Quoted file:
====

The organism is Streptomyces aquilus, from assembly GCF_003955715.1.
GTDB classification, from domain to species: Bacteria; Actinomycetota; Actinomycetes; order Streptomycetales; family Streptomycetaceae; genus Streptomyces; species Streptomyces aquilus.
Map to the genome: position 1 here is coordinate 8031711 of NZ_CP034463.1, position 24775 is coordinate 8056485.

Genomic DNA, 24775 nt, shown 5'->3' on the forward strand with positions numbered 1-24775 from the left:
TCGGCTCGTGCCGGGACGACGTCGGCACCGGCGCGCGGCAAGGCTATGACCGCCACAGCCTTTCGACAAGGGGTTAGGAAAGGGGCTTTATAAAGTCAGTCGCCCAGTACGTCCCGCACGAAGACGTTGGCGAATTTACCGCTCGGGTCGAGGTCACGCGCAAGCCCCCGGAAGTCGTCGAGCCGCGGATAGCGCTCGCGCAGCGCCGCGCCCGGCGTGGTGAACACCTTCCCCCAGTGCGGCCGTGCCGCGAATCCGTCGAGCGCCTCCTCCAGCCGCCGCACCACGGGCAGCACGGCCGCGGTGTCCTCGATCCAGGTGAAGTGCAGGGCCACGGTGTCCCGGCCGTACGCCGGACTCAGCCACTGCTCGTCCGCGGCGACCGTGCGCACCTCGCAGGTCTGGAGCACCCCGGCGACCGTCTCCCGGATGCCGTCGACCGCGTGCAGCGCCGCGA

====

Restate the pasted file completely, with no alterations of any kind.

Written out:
The organism is Streptomyces aquilus, from assembly GCF_003955715.1.
GTDB classification, from domain to species: Bacteria; Actinomycetota; Actinomycetes; order Streptomycetales; family Streptomycetaceae; genus Streptomyces; species Streptomyces aquilus.
Map to the genome: position 1 here is coordinate 8031711 of NZ_CP034463.1, position 24775 is coordinate 8056485.

Genomic DNA, 24775 nt, shown 5'->3' on the forward strand with positions numbered 1-24775 from the left:
TCGGCTCGTGCCGGGACGACGTCGGCACCGGCGCGCGGCAAGGCTATGACCGCCACAGCCTTTCGACAAGGGGTTAGGAAAGGGGCTTTATAAAGTCAGTCGCCCAGTACGTCCCGCACGAAGACGTTGGCGAATTTACCGCTCGGGTCGAGGTCACGCGCAAGCCCCCGGAAGTCGTCGAGCCGCGGATAGCGCTCGCGCAGCGCCGCGCCCGGCGTGGTGAACACCTTCCCCCAGTGCGGCCGTGCCGCGAATCCGTCGAGCGCCTCCTCCAGCCGCCGCACCACGGGCAGCACGGCCGCGGTGTCCTCGATCCAGGTGAAGTGCAGGGCCACGGTGTCCCGGCCGTACGCCGGACTCAGCCACTGCTCGTCCGCGGCGACCGTGCGCACCTCGCAGGTCTGGAGCACCCCGGCGACCGTCTCCCGGATGCCGTCGACCGCGTGCAGCGCCGCGA